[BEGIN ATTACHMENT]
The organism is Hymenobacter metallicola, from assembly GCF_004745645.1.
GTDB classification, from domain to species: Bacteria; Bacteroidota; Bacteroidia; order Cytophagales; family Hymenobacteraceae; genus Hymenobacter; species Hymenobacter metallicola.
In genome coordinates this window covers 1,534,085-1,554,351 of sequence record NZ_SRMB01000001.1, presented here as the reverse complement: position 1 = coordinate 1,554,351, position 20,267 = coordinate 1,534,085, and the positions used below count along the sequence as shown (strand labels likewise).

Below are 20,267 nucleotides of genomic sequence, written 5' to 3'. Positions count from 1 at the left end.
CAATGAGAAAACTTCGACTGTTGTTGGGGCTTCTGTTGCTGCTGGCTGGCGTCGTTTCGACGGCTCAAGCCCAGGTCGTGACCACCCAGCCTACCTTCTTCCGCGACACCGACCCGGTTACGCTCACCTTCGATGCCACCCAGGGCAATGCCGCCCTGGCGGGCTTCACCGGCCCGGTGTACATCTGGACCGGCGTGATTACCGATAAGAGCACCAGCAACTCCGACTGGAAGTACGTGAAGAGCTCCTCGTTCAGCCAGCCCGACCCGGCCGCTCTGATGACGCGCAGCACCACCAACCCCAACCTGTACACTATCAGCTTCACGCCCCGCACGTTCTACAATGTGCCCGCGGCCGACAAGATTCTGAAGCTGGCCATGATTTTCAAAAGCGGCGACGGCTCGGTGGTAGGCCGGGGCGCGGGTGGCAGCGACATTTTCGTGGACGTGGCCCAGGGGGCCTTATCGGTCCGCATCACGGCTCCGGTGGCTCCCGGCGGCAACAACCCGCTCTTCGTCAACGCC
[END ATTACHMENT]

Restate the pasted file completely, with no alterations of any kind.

The organism is Hymenobacter metallicola, from assembly GCF_004745645.1.
GTDB classification, from domain to species: Bacteria; Bacteroidota; Bacteroidia; order Cytophagales; family Hymenobacteraceae; genus Hymenobacter; species Hymenobacter metallicola.
In genome coordinates this window covers 1,534,085-1,554,351 of sequence record NZ_SRMB01000001.1, presented here as the reverse complement: position 1 = coordinate 1,554,351, position 20,267 = coordinate 1,534,085, and the positions used below count along the sequence as shown (strand labels likewise).

Below are 20,267 nucleotides of genomic sequence, written 5' to 3'. Positions count from 1 at the left end.
CAATGAGAAAACTTCGACTGTTGTTGGGGCTTCTGTTGCTGCTGGCTGGCGTCGTTTCGACGGCTCAAGCCCAGGTCGTGACCACCCAGCCTACCTTCTTCCGCGACACCGACCCGGTTACGCTCACCTTCGATGCCACCCAGGGCAATGCCGCCCTGGCGGGCTTCACCGGCCCGGTGTACATCTGGACCGGCGTGATTACCGATAAGAGCACCAGCAACTCCGACTGGAAGTACGTGAAGAGCTCCTCGTTCAGCCAGCCCGACCCGGCCGCTCTGATGACGCGCAGCACCACCAACCCCAACCTGTACACTATCAGCTTCACGCCCCGCACGTTCTACAATGTGCCCGCGGCCGACAAGATTCTGAAGCTGGCCATGATTTTCAAAAGCGGCGACGGCTCGGTGGTAGGCCGGGGCGCGGGTGGCAGCGACATTTTCGTGGACGTGGCCCAGGGGGCCTTATCGGTCCGCATCACGGCTCCGGTGGCTCCCGGCGGCAACAACCCGCTCTTCGTCAACGCC